My self-esteem has always been fragile. This fragile state developed during my early adolescence. Junior high was an extremely tough part of my life. Girls were mean, boys liked to humiliate people, and teachers didn’t understand. I hated going to school most days. Girls picked on me about my body, I was ridiculed by boys for my appearance and my teachers never took the time to notice what was actually going on.
I remember the locker room. Junior high was the first time when we started to change in front other girls. It was as if we had to put our developing bodies on display for other girls to judge. Although I hurriedly dressed, girls still managed to shame me about the body I was growing into it. I was developing hips and my body was beginning to develop the shape of womanly curves. I was sitting in the locker room waiting for the gym teacher to give us instructions. Another girl was sitting next to me. She looked over and gawked out the size of my thighs. She tried to measure the size of them with her hands as she hovered the size of mine over to hers. I turned my gaze to the door, trying to hold back tears.
The boys were no better than the girls. If you were not pretty enough, they would let you know. They thought I wasn’t pretty enough and the let me know every single day. They would call me names, mainly ones that referred to an animal. I soon began to believe that I looked like one or that I was better off being an animal. It was to the point where they wouldn’t even call me by my real name anymore. They would ask me obscene questions to see what I would answer. Remember in Mean Girls, when a random guy asked Cady if her muffin was buttered? Sadly, kind of like that. I tried to ignore them, but that only pushed them to keep asking. They would follow me down the hall, wait outside a class I was exiting or try to sit at my table for lunch.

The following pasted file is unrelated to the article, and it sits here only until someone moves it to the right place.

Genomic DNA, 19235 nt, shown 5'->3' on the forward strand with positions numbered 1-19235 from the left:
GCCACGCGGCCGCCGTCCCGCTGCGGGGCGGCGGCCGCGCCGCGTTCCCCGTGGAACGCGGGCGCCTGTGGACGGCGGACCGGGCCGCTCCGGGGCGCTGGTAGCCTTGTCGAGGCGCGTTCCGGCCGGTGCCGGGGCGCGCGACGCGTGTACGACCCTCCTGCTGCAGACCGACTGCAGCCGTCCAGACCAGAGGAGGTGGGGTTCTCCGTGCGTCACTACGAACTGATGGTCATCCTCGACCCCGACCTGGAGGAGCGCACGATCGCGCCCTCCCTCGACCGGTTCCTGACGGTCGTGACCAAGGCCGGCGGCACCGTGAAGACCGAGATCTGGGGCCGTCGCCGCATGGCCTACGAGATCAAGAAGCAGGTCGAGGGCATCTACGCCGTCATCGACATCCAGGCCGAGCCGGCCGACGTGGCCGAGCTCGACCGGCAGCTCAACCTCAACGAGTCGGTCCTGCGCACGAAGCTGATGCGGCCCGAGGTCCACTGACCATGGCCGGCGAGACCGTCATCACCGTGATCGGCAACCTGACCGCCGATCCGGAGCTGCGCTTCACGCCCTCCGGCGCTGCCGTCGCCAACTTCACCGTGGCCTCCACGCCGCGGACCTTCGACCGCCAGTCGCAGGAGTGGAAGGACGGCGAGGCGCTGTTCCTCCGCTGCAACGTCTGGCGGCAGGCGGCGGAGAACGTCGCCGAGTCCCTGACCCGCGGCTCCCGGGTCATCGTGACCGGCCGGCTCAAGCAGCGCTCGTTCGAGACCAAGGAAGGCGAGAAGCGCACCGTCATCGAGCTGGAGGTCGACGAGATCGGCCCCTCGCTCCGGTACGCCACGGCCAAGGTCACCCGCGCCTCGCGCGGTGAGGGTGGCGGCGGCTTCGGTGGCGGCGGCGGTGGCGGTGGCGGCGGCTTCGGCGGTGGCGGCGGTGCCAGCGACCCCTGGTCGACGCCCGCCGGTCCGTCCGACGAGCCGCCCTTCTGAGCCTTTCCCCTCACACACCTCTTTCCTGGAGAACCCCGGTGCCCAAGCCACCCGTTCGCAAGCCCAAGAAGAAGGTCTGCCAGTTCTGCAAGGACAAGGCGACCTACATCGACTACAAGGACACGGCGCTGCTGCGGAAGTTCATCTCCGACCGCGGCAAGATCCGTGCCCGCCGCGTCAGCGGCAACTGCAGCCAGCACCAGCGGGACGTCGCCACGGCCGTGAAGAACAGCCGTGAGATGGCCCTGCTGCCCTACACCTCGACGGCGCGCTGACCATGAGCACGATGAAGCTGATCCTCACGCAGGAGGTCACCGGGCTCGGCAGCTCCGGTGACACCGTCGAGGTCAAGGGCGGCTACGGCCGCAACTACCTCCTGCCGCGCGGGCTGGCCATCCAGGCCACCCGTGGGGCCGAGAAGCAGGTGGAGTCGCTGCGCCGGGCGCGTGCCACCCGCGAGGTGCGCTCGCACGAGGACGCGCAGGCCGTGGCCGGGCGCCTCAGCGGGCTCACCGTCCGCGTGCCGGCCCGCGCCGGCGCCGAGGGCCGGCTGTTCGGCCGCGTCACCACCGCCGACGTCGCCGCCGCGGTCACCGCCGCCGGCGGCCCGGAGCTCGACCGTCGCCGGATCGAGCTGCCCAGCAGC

Teachers were extremely oblivious to the bullying I endured. Maybe it was because it was 2006 and bullying was not drilled into our vocabulary like it is today. I’m not sure what it was, but my cries went unnoticed. I hated going to school. I wanted junior high to be over.
High school was better in a sense, but the years of damage to my self-esteem I carried around like a burden. This self-hate attributed to my friendships and relationships. I was always seeking constant affirmation from friends and romantic relationships. I wanted my friends to reassure me that I, in fact, looked fine. I wanted guys to tell me I was pretty or beautiful. I confided in those close to me about my past and they were supportive. Junior high was rough for most of us.
I had a falling out with a best friend that I had with for years just a few months ago. Those who know me very well, know that my fragile self-esteem can be a target. She used that against me. She criticized my complicated relationship with B. She told me all the things that I didn’t want to hear. I had been trying so hard to pick up the pieces, while she swiftly tore down each one without thought. She knew that only way to shut me down was to hit me where I’m the weakest.
This fragile state has only regained it’s elasticity over time. I have learned that I can’t let the people who don’t respect me, define me. I still have some self-esteem issues to overcome, but it takes time undoing years of damage.